Australia has a “severe shortage” of tech workers, and we’ll need nearly 17,000 more cyber security workers by 2026.
That’s according to a report by the Australian Cyber Security Growth Network, which is concerned about the growth of cybersecurity courses being inadequate to meet demand.
If you were looking for the best place in the nation to study it, new analysis has revealed that RMIT Australia’s cybersecurity course teaches nearly all the skills required by employers.
An analysis of Australia’s eight cybersecurity master degrees, presented at the IEEE EduCon conference earlier this week, found that RMIT’s Masters degree taught nearly all the skills needed to do the job, such as critical analysis, problem-solving, teamwork, ethical values, and strategic leadership.
One of the benefits of RMIT is the way the course is designed, the researchers found, which covers 10 of 11 of the soft skills required by employers.
While all eight courses taught critical analysis, problem-solving, communication and investigation, seven in eight missed ‘strategic thinking’ and ‘leadership’. Only two courses were found to have taught creativity.
Why creativity is important
Though RMIT teaches strategic thinking and leadership where none of the other courses do, it is missing creativity.
Creativity was named by LinkedIn earlier this year as the most in-demand soft skill for 2020.
"Organisations need people who can creatively approach problems and tasks across all business roles, from software engineering to HR.
“Focus on honing your ability to bring new ideas to the table in 2020," stated a LinkedIn report.
Late last year, advertising and media personality and PwC chief creative officer Russel Howcroft said creativity was the forgotten ‘x-factor’ of a business that often drove long-term profits.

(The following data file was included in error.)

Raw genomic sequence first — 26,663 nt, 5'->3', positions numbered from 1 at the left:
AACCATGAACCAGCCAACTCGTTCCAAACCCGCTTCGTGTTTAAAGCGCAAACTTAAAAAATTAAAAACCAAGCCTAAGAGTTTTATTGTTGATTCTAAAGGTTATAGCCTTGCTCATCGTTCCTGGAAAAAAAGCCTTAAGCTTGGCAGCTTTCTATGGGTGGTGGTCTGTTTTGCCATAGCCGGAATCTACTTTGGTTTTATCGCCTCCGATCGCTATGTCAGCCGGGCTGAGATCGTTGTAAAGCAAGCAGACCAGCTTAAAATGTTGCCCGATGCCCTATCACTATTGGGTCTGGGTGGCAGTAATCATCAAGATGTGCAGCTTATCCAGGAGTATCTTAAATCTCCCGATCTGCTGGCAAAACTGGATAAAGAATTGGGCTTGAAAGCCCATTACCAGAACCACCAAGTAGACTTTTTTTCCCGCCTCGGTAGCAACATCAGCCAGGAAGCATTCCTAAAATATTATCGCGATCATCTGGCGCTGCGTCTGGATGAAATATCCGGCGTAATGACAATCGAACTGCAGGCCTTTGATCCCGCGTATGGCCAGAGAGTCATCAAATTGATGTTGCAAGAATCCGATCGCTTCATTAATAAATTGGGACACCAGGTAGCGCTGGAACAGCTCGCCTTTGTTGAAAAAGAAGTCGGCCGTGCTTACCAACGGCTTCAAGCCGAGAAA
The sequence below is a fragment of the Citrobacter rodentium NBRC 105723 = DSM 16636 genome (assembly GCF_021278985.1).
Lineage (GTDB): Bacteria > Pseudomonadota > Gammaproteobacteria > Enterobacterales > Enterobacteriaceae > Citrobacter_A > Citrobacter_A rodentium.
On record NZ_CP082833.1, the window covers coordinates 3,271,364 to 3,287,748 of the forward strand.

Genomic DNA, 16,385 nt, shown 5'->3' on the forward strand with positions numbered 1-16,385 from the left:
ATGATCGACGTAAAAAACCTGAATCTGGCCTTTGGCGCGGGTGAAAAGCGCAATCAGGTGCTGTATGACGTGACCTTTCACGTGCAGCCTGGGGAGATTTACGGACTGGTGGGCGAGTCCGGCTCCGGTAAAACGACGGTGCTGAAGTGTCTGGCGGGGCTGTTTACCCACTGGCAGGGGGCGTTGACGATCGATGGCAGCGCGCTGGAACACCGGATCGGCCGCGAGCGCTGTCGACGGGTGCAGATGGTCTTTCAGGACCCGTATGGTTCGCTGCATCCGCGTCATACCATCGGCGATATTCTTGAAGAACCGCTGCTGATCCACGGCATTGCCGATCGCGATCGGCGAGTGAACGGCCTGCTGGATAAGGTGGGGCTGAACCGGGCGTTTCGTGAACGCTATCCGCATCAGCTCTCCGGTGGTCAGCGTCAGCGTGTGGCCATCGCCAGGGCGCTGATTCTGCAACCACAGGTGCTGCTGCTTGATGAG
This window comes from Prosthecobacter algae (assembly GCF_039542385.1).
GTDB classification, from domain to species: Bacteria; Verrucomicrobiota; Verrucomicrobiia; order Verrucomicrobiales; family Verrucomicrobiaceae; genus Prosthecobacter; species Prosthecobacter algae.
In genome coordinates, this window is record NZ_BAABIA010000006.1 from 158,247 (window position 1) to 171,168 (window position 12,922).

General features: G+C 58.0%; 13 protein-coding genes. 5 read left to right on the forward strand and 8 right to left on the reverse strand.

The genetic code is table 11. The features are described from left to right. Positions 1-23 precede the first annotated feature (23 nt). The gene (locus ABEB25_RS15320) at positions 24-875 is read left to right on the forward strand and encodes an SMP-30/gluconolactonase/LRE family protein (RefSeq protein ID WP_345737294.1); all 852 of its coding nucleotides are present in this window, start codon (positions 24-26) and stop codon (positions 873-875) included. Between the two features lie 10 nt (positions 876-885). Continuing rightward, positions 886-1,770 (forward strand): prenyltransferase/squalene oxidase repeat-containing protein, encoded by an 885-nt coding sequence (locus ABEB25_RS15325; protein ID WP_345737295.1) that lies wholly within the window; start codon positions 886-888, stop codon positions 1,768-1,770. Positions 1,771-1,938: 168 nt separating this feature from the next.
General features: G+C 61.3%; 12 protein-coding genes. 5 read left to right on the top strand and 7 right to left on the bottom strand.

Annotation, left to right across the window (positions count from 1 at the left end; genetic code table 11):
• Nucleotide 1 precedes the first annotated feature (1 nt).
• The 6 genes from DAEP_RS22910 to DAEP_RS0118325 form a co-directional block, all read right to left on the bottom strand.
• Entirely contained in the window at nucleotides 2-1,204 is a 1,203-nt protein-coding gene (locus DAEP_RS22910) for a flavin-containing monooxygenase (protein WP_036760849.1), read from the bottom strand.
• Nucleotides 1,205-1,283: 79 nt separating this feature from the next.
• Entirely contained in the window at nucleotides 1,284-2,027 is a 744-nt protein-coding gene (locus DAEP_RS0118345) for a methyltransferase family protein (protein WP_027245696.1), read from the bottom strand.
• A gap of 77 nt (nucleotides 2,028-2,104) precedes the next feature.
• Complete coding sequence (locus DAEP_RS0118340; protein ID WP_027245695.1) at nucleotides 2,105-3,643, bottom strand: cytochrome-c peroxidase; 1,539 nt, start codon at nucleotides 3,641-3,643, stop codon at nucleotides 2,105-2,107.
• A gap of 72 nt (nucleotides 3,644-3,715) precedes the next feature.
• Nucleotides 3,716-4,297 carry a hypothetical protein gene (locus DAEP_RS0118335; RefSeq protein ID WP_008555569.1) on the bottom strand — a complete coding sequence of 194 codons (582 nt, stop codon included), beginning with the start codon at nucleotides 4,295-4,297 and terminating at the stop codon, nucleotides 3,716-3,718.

Missing employment skills could become a security threat
Failure to emphasise the right skills in cybersecurity courses could pose a risk to national security, said RMIT School of Science cybersecurity expert Joanne Hall.
“Those who don’t listen risk producing the next generation of cybersecurity experts with weak non-technical skills, as well as a low opinion of the importance of non-technical skills, when in fact they are critical in doing this job well,” she said.
“Communication and leadership skills are needed to engage with the wider organisation, project management and teamwork are needed to deliver a comprehensive cyber-defence project and creativity and flexibility to tailor a solution to a specific situation.”
The World Economic Forum has flagged the skills of analytical thinking and innovation, creativity, technology design, critical thinking and problem solving as in-demand going into 2022.
Hall added that most cybersecurity breaches tend to be human, not technical, failures.
Payscale indicates that individuals with cyber security skills can command a near-six-figure salary.
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